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A compromise approach to conscience-based refusals by health care professionals seeks to strike a reasonable balance between the integrity interests of health care professionals and the health care needs and interests of patients. In Chapter 2, I considered and rejected two extreme alternatives to a compromise approach: the incompatibility thesis and conscience absolutism. On the one hand, I argued that none of the common accounts of the professional obligations of physicians, nurses, and pharmacists unequivocally supports the incompatibility thesis – the claim that conscientious objection is incompatible with those obligations. On the other hand, with the possible exception of accounts of professional obligations based on general ethical theories, I argued that conscience absolutism – the view that there are no ethical constraints on the exercise of conscience – is incompatible with the accounts of professional obligations considered in Chapter 2. With the possible exception of accounts based on general ethical theories, all favor a compromise approach.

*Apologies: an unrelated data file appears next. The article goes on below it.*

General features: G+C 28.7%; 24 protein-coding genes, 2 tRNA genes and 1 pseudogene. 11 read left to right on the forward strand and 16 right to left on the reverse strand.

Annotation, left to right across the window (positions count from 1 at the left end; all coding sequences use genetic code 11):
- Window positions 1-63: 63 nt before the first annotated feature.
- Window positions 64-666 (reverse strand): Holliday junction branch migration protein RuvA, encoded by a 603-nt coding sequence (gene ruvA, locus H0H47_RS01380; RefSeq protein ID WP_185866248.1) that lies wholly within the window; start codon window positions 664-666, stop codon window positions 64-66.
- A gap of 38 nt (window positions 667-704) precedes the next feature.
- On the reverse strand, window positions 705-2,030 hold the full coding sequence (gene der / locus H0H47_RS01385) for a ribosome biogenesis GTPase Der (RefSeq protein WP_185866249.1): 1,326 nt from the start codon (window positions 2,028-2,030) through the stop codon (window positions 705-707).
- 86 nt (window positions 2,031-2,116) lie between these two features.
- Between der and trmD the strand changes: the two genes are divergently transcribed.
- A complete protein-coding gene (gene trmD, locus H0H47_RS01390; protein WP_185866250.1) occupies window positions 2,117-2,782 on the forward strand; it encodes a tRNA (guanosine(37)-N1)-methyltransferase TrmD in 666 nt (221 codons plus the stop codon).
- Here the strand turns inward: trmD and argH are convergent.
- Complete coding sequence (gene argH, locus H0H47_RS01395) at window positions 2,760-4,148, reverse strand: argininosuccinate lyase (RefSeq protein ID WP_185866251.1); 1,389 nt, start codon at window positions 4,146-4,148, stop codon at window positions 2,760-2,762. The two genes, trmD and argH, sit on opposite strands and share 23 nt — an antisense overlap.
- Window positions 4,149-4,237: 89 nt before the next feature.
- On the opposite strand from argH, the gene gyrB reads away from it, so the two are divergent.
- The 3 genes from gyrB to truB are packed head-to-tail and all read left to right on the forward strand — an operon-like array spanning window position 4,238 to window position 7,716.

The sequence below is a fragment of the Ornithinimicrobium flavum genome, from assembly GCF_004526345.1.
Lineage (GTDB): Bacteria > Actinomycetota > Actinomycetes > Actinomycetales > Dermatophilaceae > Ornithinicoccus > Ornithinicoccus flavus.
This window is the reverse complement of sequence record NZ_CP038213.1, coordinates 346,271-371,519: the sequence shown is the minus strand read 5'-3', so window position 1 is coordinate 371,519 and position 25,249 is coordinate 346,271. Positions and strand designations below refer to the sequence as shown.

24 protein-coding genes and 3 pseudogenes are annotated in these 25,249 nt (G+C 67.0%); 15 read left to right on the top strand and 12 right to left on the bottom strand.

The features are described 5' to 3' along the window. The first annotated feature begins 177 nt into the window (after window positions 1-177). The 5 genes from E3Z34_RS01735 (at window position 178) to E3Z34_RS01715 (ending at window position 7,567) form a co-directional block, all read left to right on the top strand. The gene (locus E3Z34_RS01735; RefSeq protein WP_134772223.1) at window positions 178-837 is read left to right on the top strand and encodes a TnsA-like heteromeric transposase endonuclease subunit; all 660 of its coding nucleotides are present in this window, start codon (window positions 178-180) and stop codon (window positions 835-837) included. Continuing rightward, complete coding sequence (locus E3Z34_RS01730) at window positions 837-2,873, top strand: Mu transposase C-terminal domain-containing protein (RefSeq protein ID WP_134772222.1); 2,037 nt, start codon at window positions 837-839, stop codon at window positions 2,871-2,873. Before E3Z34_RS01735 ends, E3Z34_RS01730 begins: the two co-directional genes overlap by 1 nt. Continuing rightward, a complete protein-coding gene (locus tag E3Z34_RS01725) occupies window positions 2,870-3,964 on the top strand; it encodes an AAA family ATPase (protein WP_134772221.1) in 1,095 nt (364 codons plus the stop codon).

In this chapter, I explain and defend a compromise approach, according to which the justifiability of conscience-based refusals is context-dependent. I will argue that core professional obligations to patients justify ethical constraints on the exercise of conscience. I will also explain and defend ethical constraints in relation to employers and supervisors, colleagues, and members of other health care professions.
The focus of this chapter is on ethical limitations on conscience-based refusals (i.e. those based on a practitioner's core moral beliefs).